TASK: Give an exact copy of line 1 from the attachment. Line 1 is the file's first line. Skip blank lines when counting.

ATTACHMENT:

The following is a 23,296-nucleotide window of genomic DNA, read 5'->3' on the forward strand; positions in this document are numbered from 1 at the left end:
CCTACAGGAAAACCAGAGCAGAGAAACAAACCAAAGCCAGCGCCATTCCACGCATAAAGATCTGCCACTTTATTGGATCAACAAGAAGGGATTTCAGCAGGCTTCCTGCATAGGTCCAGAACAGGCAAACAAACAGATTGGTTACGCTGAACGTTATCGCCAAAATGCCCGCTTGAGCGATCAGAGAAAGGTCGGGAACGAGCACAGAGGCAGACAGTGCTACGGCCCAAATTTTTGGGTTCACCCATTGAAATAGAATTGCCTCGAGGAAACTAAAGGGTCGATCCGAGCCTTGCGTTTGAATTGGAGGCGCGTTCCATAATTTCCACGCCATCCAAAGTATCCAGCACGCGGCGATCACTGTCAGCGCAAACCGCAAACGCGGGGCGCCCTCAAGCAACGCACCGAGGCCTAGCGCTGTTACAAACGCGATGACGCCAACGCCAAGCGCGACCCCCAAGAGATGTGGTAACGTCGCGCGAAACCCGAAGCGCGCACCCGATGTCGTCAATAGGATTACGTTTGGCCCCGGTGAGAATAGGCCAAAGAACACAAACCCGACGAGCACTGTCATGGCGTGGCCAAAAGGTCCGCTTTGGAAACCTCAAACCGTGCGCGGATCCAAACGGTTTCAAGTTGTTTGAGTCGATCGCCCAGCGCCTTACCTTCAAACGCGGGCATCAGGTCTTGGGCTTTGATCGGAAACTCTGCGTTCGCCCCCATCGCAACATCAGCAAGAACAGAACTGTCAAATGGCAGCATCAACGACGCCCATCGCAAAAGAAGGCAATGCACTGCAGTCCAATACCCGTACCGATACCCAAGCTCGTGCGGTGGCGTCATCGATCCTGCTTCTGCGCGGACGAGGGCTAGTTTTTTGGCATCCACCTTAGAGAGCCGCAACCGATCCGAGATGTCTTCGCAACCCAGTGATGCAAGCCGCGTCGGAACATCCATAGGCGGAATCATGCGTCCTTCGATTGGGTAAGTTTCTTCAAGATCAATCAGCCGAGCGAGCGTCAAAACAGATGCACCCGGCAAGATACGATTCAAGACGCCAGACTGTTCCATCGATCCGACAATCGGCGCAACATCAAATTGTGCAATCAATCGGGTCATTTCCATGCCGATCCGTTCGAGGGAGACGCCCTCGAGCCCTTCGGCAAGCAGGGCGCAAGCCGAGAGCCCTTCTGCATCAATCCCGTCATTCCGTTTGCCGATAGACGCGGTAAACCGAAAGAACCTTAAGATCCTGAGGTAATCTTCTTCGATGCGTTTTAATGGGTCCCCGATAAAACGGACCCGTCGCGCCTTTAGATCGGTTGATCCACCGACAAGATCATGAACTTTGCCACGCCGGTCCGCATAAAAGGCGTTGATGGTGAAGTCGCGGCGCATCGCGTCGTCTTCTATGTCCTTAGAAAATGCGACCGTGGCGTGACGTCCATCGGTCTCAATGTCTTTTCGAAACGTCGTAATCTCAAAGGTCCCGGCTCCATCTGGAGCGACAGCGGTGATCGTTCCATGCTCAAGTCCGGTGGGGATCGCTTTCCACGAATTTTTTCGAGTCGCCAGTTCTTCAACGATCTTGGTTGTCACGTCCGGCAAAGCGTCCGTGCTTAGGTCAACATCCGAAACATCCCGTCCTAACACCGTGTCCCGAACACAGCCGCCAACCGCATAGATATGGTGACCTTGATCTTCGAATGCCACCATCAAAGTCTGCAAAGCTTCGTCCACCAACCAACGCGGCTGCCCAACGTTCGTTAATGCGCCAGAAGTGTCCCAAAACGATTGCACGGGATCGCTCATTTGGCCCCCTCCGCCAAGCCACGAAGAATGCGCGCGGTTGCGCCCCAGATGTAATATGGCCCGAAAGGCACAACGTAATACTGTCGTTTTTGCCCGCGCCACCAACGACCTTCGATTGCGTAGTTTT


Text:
The following is a 23,296-nucleotide window of genomic DNA, read 5'->3' on the forward strand; positions in this document are numbered from 1 at the left end: